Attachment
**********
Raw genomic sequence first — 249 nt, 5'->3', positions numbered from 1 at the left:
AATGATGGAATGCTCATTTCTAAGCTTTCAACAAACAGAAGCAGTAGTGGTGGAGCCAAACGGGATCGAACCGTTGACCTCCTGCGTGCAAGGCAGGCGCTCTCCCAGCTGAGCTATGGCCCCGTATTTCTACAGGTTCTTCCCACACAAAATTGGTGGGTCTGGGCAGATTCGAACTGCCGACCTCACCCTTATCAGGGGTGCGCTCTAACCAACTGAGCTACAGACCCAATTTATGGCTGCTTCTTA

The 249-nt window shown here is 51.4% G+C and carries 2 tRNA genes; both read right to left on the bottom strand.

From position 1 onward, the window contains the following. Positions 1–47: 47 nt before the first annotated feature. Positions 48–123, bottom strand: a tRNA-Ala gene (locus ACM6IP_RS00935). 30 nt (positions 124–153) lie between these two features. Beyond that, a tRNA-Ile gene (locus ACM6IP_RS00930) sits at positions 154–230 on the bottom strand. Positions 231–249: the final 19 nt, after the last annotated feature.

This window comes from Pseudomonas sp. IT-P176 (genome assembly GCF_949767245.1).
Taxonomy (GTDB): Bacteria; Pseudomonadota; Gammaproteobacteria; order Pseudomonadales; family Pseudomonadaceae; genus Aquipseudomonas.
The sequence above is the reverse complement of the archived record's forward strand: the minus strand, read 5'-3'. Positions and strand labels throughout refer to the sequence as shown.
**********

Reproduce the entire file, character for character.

Raw genomic sequence first — 249 nt, 5'->3', positions numbered from 1 at the left:
AATGATGGAATGCTCATTTCTAAGCTTTCAACAAACAGAAGCAGTAGTGGTGGAGCCAAACGGGATCGAACCGTTGACCTCCTGCGTGCAAGGCAGGCGCTCTCCCAGCTGAGCTATGGCCCCGTATTTCTACAGGTTCTTCCCACACAAAATTGGTGGGTCTGGGCAGATTCGAACTGCCGACCTCACCCTTATCAGGGGTGCGCTCTAACCAACTGAGCTACAGACCCAATTTATGGCTGCTTCTTA

The 249-nt window shown here is 51.4% G+C and carries 2 tRNA genes; both read right to left on the bottom strand.

From position 1 onward, the window contains the following. Positions 1–47: 47 nt before the first annotated feature. Positions 48–123, bottom strand: a tRNA-Ala gene (locus ACM6IP_RS00935). 30 nt (positions 124–153) lie between these two features. Beyond that, a tRNA-Ile gene (locus ACM6IP_RS00930) sits at positions 154–230 on the bottom strand. Positions 231–249: the final 19 nt, after the last annotated feature.

This window comes from Pseudomonas sp. IT-P176 (genome assembly GCF_949767245.1).
Taxonomy (GTDB): Bacteria; Pseudomonadota; Gammaproteobacteria; order Pseudomonadales; family Pseudomonadaceae; genus Aquipseudomonas.
The sequence above is the reverse complement of the archived record's forward strand: the minus strand, read 5'-3'. Positions and strand labels throughout refer to the sequence as shown.